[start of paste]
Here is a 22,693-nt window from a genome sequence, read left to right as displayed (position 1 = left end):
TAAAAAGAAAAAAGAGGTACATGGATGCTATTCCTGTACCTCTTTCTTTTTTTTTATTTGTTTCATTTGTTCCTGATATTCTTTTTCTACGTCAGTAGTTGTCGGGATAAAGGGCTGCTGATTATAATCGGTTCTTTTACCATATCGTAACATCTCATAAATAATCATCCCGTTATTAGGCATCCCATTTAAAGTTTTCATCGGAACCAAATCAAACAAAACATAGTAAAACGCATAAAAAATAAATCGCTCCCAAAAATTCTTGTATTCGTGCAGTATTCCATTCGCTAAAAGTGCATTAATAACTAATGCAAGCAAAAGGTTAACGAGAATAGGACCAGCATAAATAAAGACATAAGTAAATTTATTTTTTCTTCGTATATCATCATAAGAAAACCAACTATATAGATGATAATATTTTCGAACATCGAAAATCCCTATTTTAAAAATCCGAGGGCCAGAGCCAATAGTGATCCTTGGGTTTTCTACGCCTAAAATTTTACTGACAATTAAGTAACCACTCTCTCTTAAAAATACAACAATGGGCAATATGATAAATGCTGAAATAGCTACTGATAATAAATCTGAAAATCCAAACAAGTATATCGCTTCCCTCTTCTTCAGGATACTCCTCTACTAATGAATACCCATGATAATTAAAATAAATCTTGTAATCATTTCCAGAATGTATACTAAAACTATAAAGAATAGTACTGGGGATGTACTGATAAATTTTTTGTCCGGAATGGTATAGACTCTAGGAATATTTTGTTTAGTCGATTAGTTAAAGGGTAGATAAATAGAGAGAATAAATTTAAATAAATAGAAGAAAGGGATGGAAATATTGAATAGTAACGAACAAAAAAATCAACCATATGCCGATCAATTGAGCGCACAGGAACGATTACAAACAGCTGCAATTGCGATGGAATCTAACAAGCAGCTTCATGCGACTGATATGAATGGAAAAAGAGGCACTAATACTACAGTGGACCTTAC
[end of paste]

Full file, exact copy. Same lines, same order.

Here is a 22,693-nt window from a genome sequence, read left to right as displayed (position 1 = left end):
TAAAAAGAAAAAAGAGGTACATGGATGCTATTCCTGTACCTCTTTCTTTTTTTTTATTTGTTTCATTTGTTCCTGATATTCTTTTTCTACGTCAGTAGTTGTCGGGATAAAGGGCTGCTGATTATAATCGGTTCTTTTACCATATCGTAACATCTCATAAATAATCATCCCGTTATTAGGCATCCCATTTAAAGTTTTCATCGGAACCAAATCAAACAAAACATAGTAAAACGCATAAAAAATAAATCGCTCCCAAAAATTCTTGTATTCGTGCAGTATTCCATTCGCTAAAAGTGCATTAATAACTAATGCAAGCAAAAGGTTAACGAGAATAGGACCAGCATAAATAAAGACATAAGTAAATTTATTTTTTCTTCGTATATCATCATAAGAAAACCAACTATATAGATGATAATATTTTCGAACATCGAAAATCCCTATTTTAAAAATCCGAGGGCCAGAGCCAATAGTGATCCTTGGGTTTTCTACGCCTAAAATTTTACTGACAATTAAGTAACCACTCTCTCTTAAAAATACAACAATGGGCAATATGATAAATGCTGAAATAGCTACTGATAATAAATCTGAAAATCCAAACAAGTATATCGCTTCCCTCTTCTTCAGGATACTCCTCTACTAATGAATACCCATGATAATTAAAATAAATCTTGTAATCATTTCCAGAATGTATACTAAAACTATAAAGAATAGTACTGGGGATGTACTGATAAATTTTTTGTCCGGAATGGTATAGACTCTAGGAATATTTTGTTTAGTCGATTAGTTAAAGGGTAGATAAATAGAGAGAATAAATTTAAATAAATAGAAGAAAGGGATGGAAATATTGAATAGTAACGAACAAAAAAATCAACCATATGCCGATCAATTGAGCGCACAGGAACGATTACAAACAGCTGCAATTGCGATGGAATCTAACAAGCAGCTTCATGCGACTGATATGAATGGAAAAAGAGGCACTAATACTACAGTGGACCTTAC